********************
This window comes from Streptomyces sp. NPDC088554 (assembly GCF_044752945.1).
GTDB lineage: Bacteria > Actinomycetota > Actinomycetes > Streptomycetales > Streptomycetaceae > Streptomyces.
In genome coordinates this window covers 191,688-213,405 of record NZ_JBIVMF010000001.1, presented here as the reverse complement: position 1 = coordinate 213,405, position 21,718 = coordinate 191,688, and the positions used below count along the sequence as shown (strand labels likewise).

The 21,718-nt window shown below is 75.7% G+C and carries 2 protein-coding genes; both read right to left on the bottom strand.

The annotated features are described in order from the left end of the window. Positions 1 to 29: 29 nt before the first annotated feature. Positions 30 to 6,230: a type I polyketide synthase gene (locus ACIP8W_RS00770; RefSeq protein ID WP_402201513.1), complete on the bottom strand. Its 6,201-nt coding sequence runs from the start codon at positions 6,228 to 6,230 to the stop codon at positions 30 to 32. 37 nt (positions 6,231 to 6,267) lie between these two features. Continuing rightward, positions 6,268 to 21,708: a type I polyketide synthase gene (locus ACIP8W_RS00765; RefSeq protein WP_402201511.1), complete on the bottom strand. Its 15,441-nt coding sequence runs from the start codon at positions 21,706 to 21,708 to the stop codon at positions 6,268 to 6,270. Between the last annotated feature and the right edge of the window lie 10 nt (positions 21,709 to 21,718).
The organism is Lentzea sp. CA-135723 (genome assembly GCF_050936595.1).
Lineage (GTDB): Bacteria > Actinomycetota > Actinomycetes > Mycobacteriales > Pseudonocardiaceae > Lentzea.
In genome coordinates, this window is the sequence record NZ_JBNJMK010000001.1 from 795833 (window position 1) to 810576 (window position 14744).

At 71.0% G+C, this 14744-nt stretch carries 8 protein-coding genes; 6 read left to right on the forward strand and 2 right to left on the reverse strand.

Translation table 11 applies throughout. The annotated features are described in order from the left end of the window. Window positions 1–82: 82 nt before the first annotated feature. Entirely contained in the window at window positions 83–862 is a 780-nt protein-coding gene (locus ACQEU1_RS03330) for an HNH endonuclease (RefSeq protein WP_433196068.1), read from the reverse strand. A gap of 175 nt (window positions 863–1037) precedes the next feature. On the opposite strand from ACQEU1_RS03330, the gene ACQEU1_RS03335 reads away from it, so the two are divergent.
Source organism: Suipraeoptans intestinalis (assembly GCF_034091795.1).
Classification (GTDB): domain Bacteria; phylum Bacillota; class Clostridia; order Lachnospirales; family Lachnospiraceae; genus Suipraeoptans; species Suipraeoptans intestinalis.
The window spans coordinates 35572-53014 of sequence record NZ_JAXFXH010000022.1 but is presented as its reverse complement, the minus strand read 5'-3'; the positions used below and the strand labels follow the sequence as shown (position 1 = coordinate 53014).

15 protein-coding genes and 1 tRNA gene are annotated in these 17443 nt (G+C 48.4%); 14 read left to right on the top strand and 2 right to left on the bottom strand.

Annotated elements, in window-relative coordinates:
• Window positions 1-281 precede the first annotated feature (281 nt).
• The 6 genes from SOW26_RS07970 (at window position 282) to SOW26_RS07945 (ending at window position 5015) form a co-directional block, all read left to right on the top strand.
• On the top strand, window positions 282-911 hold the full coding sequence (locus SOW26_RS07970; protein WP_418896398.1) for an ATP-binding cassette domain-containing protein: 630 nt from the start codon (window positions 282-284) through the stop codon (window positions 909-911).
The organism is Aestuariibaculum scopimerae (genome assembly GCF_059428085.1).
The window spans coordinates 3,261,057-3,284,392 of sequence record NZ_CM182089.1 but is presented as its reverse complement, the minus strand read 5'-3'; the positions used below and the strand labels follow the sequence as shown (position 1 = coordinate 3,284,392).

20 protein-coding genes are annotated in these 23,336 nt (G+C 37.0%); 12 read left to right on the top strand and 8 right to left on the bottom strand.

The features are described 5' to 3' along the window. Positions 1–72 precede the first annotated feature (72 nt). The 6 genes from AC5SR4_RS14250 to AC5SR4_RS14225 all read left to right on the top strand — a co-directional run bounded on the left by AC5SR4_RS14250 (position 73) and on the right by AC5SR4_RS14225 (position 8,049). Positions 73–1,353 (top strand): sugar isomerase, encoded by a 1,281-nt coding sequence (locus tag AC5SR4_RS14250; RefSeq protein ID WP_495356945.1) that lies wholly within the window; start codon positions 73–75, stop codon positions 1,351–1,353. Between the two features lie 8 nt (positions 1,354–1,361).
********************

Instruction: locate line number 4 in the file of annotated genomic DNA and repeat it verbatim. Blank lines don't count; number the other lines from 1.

The 21,718-nt window shown below is 75.7% G+C and carries 2 protein-coding genes; both read right to left on the bottom strand.